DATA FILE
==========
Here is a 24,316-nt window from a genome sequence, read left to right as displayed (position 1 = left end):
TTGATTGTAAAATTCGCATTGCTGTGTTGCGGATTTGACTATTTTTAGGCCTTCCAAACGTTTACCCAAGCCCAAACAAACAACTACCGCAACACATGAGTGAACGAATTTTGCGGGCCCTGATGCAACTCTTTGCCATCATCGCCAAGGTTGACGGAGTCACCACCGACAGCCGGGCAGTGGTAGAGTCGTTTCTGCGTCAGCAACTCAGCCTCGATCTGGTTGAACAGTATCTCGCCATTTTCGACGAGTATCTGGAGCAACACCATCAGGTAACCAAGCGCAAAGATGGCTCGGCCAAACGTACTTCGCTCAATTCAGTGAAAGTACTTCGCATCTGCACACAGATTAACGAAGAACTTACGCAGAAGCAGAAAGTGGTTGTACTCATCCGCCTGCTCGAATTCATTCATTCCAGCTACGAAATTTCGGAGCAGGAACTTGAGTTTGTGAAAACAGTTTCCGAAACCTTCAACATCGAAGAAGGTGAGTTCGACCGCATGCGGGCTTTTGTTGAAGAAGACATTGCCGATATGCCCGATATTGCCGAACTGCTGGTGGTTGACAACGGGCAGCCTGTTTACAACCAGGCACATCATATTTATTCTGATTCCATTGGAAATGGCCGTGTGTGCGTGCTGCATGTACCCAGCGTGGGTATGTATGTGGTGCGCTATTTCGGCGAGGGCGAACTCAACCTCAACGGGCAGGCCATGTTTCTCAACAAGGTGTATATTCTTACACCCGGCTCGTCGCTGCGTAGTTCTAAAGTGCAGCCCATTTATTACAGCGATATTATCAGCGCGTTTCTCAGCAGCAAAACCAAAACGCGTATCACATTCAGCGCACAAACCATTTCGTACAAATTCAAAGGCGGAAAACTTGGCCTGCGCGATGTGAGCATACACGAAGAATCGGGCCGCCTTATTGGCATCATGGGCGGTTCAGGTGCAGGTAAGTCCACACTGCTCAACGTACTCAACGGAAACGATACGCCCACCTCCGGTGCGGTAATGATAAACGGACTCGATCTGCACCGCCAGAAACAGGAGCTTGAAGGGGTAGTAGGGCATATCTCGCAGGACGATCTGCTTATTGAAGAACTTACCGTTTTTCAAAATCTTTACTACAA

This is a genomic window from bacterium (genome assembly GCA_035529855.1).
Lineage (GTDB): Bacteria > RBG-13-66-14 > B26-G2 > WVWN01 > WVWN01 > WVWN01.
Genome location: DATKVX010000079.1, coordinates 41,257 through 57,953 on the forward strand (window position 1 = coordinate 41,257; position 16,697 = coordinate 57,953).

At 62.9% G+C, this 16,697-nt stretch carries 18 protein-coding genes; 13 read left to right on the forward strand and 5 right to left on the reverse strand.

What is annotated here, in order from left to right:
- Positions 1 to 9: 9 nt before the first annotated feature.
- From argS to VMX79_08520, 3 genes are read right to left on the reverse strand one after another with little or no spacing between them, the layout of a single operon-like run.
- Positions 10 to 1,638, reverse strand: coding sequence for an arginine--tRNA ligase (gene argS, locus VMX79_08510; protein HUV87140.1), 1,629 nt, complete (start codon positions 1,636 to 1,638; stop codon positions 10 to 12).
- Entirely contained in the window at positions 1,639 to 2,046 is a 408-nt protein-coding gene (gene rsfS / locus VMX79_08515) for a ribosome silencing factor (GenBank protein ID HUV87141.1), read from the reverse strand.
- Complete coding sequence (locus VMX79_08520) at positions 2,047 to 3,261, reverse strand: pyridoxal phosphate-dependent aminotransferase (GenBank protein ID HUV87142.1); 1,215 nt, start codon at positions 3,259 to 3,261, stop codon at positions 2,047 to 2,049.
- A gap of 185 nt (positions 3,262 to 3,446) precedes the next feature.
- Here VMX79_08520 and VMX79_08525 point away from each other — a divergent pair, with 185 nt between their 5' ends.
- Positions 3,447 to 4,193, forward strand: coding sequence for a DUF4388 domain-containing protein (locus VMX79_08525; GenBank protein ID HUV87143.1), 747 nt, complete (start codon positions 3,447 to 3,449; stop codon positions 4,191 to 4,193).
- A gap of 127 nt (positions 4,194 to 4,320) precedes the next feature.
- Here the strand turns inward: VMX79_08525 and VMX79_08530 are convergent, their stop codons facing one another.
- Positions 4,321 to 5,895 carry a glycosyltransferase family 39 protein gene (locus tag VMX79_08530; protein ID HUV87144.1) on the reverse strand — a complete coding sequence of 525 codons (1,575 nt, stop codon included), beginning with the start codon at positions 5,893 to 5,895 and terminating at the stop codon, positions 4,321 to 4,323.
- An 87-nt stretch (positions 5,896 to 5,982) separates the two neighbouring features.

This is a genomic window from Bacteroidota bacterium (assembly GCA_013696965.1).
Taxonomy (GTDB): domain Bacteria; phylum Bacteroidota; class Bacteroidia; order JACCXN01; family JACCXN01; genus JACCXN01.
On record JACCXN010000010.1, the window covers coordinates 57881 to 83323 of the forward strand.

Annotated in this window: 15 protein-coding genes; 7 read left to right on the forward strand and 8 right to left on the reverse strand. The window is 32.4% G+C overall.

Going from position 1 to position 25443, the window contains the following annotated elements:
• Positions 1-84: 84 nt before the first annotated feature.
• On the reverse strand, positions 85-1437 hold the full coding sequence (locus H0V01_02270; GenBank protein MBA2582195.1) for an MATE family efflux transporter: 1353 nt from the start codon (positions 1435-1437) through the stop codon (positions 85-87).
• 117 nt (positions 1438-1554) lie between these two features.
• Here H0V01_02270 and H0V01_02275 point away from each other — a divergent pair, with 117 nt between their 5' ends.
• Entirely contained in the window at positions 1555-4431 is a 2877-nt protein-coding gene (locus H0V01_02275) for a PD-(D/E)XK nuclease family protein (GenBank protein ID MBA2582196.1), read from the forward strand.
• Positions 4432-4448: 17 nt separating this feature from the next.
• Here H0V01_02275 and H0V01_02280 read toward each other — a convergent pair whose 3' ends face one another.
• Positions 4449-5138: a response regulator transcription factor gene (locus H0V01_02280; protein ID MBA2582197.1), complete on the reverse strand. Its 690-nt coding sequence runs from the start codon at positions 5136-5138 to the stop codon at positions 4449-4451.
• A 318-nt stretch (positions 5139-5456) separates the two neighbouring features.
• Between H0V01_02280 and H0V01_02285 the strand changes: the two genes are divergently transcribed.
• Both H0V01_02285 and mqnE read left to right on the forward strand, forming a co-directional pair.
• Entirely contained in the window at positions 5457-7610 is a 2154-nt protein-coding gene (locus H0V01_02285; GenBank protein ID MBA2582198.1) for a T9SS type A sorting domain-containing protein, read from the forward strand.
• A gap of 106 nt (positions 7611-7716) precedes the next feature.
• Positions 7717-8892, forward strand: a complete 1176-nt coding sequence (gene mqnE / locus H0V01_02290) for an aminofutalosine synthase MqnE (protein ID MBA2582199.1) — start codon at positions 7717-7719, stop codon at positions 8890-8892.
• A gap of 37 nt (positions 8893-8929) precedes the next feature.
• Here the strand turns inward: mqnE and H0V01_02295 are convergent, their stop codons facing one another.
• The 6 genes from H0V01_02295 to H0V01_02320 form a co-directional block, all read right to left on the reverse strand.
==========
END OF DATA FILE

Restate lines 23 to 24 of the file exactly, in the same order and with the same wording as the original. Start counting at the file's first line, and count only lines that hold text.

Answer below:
Annotated in this window: 15 protein-coding genes; 7 read left to right on the forward strand and 8 right to left on the reverse strand. The window is 32.4% G+C overall.

Going from position 1 to position 25443, the window contains the following annotated elements: